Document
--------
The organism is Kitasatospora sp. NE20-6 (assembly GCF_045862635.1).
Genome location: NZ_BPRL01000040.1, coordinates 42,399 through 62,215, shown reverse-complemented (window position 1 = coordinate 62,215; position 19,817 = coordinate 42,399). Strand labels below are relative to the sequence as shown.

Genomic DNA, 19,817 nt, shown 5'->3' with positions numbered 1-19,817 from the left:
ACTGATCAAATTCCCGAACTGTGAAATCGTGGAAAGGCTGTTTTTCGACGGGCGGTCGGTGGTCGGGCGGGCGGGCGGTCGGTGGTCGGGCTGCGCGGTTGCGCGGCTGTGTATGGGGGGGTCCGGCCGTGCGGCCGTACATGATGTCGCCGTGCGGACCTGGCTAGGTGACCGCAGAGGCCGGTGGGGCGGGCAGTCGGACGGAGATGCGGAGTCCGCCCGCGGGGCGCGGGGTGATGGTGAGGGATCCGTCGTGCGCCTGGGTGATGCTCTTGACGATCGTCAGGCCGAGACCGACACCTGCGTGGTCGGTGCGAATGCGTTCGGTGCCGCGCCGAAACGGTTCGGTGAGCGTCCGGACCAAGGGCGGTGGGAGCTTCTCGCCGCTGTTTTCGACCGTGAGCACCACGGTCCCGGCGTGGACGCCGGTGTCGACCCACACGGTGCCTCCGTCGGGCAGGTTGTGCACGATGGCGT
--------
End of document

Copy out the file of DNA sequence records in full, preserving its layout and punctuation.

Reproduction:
The organism is Kitasatospora sp. NE20-6 (assembly GCF_045862635.1).
Genome location: NZ_BPRL01000040.1, coordinates 42,399 through 62,215, shown reverse-complemented (window position 1 = coordinate 62,215; position 19,817 = coordinate 42,399). Strand labels below are relative to the sequence as shown.

Genomic DNA, 19,817 nt, shown 5'->3' with positions numbered 1-19,817 from the left:
ACTGATCAAATTCCCGAACTGTGAAATCGTGGAAAGGCTGTTTTTCGACGGGCGGTCGGTGGTCGGGCGGGCGGGCGGTCGGTGGTCGGGCTGCGCGGTTGCGCGGCTGTGTATGGGGGGGTCCGGCCGTGCGGCCGTACATGATGTCGCCGTGCGGACCTGGCTAGGTGACCGCAGAGGCCGGTGGGGCGGGCAGTCGGACGGAGATGCGGAGTCCGCCCGCGGGGCGCGGGGTGATGGTGAGGGATCCGTCGTGCGCCTGGGTGATGCTCTTGACGATCGTCAGGCCGAGACCGACACCTGCGTGGTCGGTGCGAATGCGTTCGGTGCCGCGCCGAAACGGTTCGGTGAGCGTCCGGACCAAGGGCGGTGGGAGCTTCTCGCCGCTGTTTTCGACCGTGAGCACCACGGTCCCGGCGTGGACGCCGGTGTCGACCCACACGGTGCCTCCGTCGGGCAGGTTGTGCACGATGGCGT